In 2022, political analysts said a candidate who gets 20 million votes would win the elections. Based on surveys, Marcos may get 28 million votes.

The whole world simply could not understand how that could happen. Filipinos have short memories. The memories could have been blurred by massive disinformation in social media.

Marcos spent a fortune to revise history, painting a rosy picture of his father’s 20-year rule and demonizing his rivals, particularly Vice President Leonor Robredo.

It was unthinkable that Robredo, who got more than 14 million votes in 2016, narrowly defeating Marcos, would get less votes in 2022 even after sitting as a vice president for six years.

Assuming 80 percent of 67.5 million Flipinos will cast their ballots on Monday, and with the survey showing that Robredo only had 23-percent voter preference, that’s only more than 12 million votes, two million less than what she got in 2016.

It is also mind-boggling that the Pulse Asia survey showed 71 percent of voters from 18 years old to 41 years old preferred Marcos over Robredo.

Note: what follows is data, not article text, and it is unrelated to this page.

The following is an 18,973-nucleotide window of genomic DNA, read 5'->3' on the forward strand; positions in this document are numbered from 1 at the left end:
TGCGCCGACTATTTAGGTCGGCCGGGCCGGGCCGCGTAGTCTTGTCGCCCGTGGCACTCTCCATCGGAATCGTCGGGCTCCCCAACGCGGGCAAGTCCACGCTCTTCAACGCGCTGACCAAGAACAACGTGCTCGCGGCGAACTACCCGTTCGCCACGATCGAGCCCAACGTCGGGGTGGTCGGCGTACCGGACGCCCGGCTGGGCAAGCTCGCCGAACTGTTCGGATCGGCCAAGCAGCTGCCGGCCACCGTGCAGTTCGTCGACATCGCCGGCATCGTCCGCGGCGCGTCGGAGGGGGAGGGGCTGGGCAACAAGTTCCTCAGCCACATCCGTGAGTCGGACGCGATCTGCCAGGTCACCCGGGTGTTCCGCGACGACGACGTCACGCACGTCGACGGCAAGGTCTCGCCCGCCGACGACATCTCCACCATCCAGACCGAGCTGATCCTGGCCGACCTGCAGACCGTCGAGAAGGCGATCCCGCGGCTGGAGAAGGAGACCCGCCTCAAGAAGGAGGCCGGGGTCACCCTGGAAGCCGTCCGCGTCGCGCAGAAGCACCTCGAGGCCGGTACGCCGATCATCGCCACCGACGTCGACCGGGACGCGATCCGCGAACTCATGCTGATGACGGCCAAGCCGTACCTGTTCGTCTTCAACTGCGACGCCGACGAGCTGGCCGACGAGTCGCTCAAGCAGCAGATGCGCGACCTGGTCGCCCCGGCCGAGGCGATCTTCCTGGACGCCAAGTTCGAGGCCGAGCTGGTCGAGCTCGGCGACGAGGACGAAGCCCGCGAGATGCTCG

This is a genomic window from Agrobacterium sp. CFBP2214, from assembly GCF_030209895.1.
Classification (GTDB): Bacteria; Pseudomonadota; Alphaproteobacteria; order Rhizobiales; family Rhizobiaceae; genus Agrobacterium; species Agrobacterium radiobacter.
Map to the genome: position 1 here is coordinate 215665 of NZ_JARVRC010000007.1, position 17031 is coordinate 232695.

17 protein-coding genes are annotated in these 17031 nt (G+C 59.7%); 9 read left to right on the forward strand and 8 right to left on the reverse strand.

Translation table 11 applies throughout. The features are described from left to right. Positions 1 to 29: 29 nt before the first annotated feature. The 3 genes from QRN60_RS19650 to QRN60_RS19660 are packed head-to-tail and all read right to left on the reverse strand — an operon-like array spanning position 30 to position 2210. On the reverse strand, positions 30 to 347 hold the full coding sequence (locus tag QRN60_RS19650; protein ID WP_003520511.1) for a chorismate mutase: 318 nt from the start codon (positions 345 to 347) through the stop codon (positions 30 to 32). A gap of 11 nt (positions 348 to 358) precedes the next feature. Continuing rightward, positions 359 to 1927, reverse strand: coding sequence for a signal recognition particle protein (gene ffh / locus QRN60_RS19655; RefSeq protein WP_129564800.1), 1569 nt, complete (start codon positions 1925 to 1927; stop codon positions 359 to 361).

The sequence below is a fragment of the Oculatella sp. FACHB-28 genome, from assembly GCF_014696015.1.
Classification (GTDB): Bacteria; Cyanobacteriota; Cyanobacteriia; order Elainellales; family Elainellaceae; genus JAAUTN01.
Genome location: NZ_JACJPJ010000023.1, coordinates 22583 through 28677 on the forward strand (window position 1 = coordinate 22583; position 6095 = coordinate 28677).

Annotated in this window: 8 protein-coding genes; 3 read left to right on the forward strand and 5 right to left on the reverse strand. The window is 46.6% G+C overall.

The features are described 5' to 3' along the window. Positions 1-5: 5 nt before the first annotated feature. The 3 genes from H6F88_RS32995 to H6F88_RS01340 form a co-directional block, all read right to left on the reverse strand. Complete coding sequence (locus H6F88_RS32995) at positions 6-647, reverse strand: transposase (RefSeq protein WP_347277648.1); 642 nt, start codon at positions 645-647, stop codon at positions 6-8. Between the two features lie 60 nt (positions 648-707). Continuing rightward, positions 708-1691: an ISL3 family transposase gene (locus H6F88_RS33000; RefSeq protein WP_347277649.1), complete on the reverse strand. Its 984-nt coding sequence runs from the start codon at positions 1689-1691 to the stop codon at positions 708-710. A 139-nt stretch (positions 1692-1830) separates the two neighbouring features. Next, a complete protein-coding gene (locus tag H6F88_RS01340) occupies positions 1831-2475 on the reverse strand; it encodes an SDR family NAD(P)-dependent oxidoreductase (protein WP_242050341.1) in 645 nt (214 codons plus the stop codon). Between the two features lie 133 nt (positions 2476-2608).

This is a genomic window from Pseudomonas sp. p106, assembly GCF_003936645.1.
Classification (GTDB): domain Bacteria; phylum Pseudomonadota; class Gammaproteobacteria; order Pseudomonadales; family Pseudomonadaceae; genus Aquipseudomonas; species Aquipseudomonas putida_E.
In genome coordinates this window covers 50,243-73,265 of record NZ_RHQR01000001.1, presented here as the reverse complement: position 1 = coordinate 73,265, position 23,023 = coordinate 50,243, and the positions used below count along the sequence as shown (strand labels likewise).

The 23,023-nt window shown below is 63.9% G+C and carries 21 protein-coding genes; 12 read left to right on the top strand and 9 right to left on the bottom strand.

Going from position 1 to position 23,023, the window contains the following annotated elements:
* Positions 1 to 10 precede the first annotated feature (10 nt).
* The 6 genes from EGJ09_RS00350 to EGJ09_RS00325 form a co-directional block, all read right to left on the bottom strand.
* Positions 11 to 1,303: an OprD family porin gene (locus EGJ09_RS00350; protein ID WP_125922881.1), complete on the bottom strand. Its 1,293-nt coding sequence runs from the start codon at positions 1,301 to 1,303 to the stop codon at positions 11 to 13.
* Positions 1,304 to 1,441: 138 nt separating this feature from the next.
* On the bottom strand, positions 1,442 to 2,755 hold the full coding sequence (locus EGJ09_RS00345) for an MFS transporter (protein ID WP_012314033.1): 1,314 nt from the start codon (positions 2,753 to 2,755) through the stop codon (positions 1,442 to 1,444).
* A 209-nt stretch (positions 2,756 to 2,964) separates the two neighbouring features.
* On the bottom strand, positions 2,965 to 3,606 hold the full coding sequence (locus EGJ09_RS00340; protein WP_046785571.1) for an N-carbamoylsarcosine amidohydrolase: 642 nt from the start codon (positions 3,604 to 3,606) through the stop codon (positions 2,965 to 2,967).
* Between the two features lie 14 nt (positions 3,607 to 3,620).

Robredo was preferred as a candidate only in the Bicol region while Marcos was clearly the favorite in all the regions, including in areas where the vice president won in 2016.

What happened between 2016 and 2022? There is no simple explanation for the tsunami of support for Marcos.

It could be the failure of past administrations to improve the living conditions of the poor. The country’s political system also contributed by helping powerful and wealthy political parties expand their influence, fattening the dynasties.

Political dynasties perpetuated a patron-client relationship, making voters highly dependent on dole-outs from politicians during elections. Vote buying has been widespread and rampant.

Bongbong has access to his father’s stolen wealth, making it easy for him to buy loyalties not only from ordinary voters but powerful local politicians, expanding his network of allies.

From the north to the south, political families who are in control of provinces, cities and towns have aligned with Marcos. In some areas, like Leyte and Cebu, rival local politicians both support Marcos.